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BOSTON (AP) â¿¿ The frugality and investing discipline that the 2008 financial crisis imposed on Americans appear to have led to permanent changes in behavior on money matters, according to a survey by the nation's second largest mutual fund company.
Spendthrift ways are unlikely to again become as pervasive as they were before the crisis, Fidelity Investments concluded Wednesday in releasing results of its "Five Years After" survey of nearly 1,200 investors.
Positive behaviors that appear to be now entrenched include saving more in 401(k) plans, paying down debt and taking greater care to invest wisely.
"These tend to be very sticky decisions, because you begin to budget and spend around a higher savings rate," said John Sweeney, an executive vice president on retirement and investing with Boston-based Fidelity. "People are taking control of their financial lives, and control breeds confidence."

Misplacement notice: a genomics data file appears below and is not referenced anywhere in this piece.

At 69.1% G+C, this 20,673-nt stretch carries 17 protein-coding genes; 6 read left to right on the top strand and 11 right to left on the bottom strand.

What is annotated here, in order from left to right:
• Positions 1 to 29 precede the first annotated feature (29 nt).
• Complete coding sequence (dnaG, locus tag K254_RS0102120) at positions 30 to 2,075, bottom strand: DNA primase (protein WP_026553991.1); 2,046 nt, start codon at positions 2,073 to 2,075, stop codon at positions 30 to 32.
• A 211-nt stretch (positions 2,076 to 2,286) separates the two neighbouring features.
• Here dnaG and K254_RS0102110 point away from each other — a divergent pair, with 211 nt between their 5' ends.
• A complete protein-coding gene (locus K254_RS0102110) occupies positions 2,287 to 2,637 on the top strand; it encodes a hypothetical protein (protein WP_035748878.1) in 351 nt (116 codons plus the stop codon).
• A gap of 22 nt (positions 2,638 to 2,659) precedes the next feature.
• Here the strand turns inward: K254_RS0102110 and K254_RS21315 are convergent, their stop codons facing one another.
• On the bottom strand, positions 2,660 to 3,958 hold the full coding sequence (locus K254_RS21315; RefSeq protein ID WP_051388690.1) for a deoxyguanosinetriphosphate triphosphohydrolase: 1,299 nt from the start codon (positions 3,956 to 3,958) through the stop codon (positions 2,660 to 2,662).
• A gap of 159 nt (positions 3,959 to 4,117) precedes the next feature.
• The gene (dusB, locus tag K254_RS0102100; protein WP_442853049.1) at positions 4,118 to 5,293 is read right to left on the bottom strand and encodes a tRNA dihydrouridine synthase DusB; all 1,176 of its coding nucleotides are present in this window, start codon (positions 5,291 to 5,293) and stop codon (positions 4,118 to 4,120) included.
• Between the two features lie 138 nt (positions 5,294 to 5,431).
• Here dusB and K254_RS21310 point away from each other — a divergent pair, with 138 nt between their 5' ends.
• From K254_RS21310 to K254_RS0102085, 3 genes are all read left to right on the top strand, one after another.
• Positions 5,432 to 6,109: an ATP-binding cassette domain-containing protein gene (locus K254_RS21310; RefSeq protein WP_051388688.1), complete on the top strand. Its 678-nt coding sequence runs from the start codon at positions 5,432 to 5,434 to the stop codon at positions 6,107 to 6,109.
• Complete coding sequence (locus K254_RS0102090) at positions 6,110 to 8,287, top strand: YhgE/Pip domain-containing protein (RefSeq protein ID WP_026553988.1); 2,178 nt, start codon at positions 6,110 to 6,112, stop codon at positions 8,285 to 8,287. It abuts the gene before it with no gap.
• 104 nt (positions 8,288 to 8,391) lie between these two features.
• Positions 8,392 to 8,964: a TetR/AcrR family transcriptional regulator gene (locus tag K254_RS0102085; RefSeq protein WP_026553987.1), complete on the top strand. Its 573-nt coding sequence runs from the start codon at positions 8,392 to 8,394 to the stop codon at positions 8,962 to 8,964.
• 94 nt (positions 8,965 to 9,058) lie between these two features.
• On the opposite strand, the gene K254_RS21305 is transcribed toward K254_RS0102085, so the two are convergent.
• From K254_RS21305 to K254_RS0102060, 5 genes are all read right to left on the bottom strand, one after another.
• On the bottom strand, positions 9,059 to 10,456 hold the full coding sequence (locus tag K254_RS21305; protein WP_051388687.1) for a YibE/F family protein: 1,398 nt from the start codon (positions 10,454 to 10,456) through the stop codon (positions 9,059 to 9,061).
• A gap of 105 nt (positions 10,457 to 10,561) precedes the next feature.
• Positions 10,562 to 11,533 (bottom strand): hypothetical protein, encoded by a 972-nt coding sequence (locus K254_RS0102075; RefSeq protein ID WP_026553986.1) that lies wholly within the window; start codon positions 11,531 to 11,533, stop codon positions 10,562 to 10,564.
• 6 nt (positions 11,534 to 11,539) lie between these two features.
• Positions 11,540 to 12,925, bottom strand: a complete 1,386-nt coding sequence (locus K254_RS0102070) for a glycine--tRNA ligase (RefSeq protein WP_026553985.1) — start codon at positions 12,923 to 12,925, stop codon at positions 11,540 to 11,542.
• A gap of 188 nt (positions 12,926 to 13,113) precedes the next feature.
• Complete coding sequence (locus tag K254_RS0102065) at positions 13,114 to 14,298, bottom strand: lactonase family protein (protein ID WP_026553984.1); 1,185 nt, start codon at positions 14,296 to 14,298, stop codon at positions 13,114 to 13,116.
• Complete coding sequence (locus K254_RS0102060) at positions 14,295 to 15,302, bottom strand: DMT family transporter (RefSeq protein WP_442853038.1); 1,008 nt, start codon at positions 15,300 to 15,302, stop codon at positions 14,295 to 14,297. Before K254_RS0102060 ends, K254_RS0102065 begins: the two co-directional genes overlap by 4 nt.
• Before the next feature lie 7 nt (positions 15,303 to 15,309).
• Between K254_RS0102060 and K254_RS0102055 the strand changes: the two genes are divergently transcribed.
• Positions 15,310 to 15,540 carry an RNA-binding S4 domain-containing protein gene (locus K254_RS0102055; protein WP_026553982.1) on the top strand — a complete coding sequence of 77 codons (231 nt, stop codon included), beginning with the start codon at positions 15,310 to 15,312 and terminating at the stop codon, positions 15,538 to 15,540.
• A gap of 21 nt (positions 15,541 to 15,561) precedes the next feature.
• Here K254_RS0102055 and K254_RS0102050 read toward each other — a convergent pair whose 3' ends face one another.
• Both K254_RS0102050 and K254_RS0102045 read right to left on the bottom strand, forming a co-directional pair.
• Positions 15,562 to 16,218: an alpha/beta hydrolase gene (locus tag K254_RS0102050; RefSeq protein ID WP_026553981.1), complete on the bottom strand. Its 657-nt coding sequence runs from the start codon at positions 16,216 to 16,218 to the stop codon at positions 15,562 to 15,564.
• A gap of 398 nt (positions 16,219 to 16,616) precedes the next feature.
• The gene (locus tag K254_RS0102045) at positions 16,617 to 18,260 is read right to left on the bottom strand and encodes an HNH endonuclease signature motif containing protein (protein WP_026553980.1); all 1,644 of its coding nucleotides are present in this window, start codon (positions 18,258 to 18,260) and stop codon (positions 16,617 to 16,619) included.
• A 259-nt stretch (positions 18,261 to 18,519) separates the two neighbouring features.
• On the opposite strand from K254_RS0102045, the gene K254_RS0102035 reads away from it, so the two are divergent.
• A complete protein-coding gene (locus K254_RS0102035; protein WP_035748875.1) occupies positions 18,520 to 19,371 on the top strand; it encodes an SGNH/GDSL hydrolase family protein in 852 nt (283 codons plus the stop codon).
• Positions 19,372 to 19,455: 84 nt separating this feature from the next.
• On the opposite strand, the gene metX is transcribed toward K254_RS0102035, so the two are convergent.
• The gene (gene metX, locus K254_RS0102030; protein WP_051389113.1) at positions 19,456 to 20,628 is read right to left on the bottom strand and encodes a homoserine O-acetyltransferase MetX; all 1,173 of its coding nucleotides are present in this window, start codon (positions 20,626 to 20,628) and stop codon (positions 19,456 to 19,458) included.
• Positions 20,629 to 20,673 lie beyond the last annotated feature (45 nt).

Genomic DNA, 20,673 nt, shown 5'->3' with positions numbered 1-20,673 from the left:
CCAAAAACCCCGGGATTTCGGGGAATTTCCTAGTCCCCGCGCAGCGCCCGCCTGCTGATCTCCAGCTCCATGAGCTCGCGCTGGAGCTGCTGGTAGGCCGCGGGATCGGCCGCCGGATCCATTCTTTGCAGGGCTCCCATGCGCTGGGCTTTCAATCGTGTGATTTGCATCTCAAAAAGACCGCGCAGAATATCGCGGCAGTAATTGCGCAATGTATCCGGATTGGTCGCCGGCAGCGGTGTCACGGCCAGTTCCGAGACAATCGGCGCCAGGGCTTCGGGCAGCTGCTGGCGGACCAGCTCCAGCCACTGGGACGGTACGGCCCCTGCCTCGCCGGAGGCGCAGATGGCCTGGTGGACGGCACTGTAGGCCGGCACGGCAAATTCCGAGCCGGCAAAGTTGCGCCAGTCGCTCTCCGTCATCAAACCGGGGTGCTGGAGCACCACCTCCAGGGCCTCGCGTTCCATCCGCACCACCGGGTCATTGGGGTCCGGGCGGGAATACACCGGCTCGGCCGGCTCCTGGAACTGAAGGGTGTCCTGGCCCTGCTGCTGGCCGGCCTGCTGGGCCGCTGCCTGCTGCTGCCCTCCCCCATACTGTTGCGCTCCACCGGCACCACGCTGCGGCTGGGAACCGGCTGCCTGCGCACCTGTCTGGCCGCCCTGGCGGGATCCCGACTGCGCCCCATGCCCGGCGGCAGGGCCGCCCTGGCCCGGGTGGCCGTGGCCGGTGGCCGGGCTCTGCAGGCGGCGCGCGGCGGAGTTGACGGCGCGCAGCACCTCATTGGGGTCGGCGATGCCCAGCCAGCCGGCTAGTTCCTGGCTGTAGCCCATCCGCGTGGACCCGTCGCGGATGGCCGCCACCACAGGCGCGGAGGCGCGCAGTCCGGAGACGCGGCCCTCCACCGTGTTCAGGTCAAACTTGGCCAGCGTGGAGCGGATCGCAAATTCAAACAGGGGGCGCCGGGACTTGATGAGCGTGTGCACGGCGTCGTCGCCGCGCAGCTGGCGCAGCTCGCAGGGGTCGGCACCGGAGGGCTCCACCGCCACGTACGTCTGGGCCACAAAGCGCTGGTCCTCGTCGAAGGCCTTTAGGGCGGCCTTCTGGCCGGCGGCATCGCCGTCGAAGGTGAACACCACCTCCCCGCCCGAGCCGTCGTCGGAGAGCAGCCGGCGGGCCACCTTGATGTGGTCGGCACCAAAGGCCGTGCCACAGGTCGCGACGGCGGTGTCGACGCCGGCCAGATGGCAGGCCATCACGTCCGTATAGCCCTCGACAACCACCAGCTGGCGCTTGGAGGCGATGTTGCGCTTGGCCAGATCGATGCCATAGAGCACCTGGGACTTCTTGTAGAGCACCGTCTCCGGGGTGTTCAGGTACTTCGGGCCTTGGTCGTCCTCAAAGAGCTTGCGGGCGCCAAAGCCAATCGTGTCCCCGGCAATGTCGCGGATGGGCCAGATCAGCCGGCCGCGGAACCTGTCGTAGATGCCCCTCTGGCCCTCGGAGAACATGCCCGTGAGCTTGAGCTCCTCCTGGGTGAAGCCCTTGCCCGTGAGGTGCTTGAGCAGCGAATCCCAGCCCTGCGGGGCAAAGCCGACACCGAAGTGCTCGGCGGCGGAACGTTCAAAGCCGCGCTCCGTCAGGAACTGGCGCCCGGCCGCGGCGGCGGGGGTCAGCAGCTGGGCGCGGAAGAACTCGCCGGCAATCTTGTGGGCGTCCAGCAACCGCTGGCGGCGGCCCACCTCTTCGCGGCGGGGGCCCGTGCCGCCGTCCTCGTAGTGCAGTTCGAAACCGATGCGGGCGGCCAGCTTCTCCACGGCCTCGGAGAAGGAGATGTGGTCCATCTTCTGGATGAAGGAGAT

Survey participants were interviewed over two weeks in February, nearly five years after the government-brokered rescue sale of Wall Street firm Bear Stearns to JPMorgan Chase. That event, in March 2008, is regarded as a tipping point for more the tumultuous upheavals that followed, including the September 2008 collapse of Lehman Brothers, which the government allowed to fail.
Housing prices plunged, unemployment spiked and stocks tumbled more than 50 percent from the market's October 2007 high to its March 2009 low. It wasn't until last month that the Dow Jones industrial average returned to its pre-crisis high.
Key survey findings include:
â¿¿ Fifty-six percent reported their financial outlooks changed from feeling scared or confused at the beginning of the crisis to confident or prepared five years later.
â¿¿ Survey participants estimated their household had lost 34 percent of the value of their total assets, on average, at the low point of the crisis. Thirty-five percent experienced what they considered to be a large drop in income, and 17 percent said at least one head of their household lost a job.